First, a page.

On July 11, 2017, one week before the new International Entrepreneur Rule (IER), discussed here, was to take effect, the Administration issued a final rule delaying implementation of the IER (the “delay rule”), and requesting public comments after the fact. The IER would have created a pathway for certain international entrepreneurs to apply for up to five years of temporary legal status (called “parole”) in the U.S. to launch their businesses, and potentially gain permanent residency in the meantime.
A lawsuit was filed by several international entrepreneurs and investors challenging the delay rule (National Venture Capital Association v. Duke). On December 1, 2017, the Federal District Court for the District of Columbia ruled for the plaintiffs, and vacated the delay rule. The Government requested a stay of the decision which was denied.
As a result, the IER, originally intended to take effect last July, is now in effect. The government announced that it will comply with the Court’s order, but in that announcement it reiterated that it still intends to rescind the IER, and is at work on a proposed rule to do so. The government nonetheless will have to accept notice and comment before publishing a final rule.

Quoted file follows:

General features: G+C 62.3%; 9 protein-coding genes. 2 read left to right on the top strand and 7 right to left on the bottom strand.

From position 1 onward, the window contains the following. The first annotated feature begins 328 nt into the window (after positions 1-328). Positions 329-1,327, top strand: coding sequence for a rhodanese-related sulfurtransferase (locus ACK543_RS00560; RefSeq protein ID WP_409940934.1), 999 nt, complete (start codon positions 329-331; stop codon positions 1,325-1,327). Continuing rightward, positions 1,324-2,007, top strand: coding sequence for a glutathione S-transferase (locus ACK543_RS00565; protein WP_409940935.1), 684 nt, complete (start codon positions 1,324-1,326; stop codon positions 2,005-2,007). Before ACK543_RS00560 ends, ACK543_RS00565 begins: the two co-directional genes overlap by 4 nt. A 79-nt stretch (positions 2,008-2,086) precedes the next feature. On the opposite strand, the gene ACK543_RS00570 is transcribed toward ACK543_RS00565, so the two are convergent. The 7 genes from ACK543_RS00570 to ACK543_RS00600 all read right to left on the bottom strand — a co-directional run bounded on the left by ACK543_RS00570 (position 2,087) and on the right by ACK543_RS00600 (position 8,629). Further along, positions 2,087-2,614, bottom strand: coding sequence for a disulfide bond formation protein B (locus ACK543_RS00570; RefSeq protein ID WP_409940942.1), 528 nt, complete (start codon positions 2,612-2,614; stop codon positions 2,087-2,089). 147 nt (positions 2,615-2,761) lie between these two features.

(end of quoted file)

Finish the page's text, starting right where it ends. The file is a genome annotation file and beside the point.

While in theory, the Court’s ruling means that international entrepreneurs who meet specified eligibility criteria can now apply for parole for an initial 30 months to launch their businesses, parole decisions are always discretionary.
Given the Administration’s clear hostility to the rule, it remains to be seen whether applications under the IER will be adjudicated fairly, or whether USCIS will receive signals to discretionarily deny them. This would be short sighted, given the impressive track record of immigrant entrepreneurs in the U.S., who will take their drive, creativity, and economic contributions elsewhere if the U.S. chooses not to make room for them.
International entrepreneurs and their U.S. partners or investors should consult with experienced immigration attorneys for further information.